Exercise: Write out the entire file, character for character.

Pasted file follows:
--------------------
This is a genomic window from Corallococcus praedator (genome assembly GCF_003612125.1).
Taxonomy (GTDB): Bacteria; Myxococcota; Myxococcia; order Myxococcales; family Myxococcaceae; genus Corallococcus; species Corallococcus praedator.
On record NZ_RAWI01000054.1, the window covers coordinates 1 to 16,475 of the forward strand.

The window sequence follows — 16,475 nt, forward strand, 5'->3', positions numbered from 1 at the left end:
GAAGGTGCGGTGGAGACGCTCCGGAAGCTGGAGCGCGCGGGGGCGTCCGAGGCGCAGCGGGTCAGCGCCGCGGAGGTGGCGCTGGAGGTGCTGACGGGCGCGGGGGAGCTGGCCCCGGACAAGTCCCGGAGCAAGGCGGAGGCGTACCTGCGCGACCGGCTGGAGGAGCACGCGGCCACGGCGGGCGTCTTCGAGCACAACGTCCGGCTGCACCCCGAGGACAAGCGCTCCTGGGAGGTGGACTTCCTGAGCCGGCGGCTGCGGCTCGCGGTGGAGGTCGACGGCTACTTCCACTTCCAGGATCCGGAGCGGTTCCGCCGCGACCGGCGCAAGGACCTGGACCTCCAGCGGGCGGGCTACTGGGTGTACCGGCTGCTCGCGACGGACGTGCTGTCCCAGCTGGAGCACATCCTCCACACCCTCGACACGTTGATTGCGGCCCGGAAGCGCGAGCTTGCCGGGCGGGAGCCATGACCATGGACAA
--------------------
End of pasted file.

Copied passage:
This is a genomic window from Corallococcus praedator (genome assembly GCF_003612125.1).
Taxonomy (GTDB): Bacteria; Myxococcota; Myxococcia; order Myxococcales; family Myxococcaceae; genus Corallococcus; species Corallococcus praedator.
On record NZ_RAWI01000054.1, the window covers coordinates 1 to 16,475 of the forward strand.

The window sequence follows — 16,475 nt, forward strand, 5'->3', positions numbered from 1 at the left end:
GAAGGTGCGGTGGAGACGCTCCGGAAGCTGGAGCGCGCGGGGGCGTCCGAGGCGCAGCGGGTCAGCGCCGCGGAGGTGGCGCTGGAGGTGCTGACGGGCGCGGGGGAGCTGGCCCCGGACAAGTCCCGGAGCAAGGCGGAGGCGTACCTGCGCGACCGGCTGGAGGAGCACGCGGCCACGGCGGGCGTCTTCGAGCACAACGTCCGGCTGCACCCCGAGGACAAGCGCTCCTGGGAGGTGGACTTCCTGAGCCGGCGGCTGCGGCTCGCGGTGGAGGTCGACGGCTACTTCCACTTCCAGGATCCGGAGCGGTTCCGCCGCGACCGGCGCAAGGACCTGGACCTCCAGCGGGCGGGCTACTGGGTGTACCGGCTGCTCGCGACGGACGTGCTGTCCCAGCTGGAGCACATCCTCCACACCCTCGACACGTTGATTGCGGCCCGGAAGCGCGAGCTTGCCGGGCGGGAGCCATGACCATGGACAA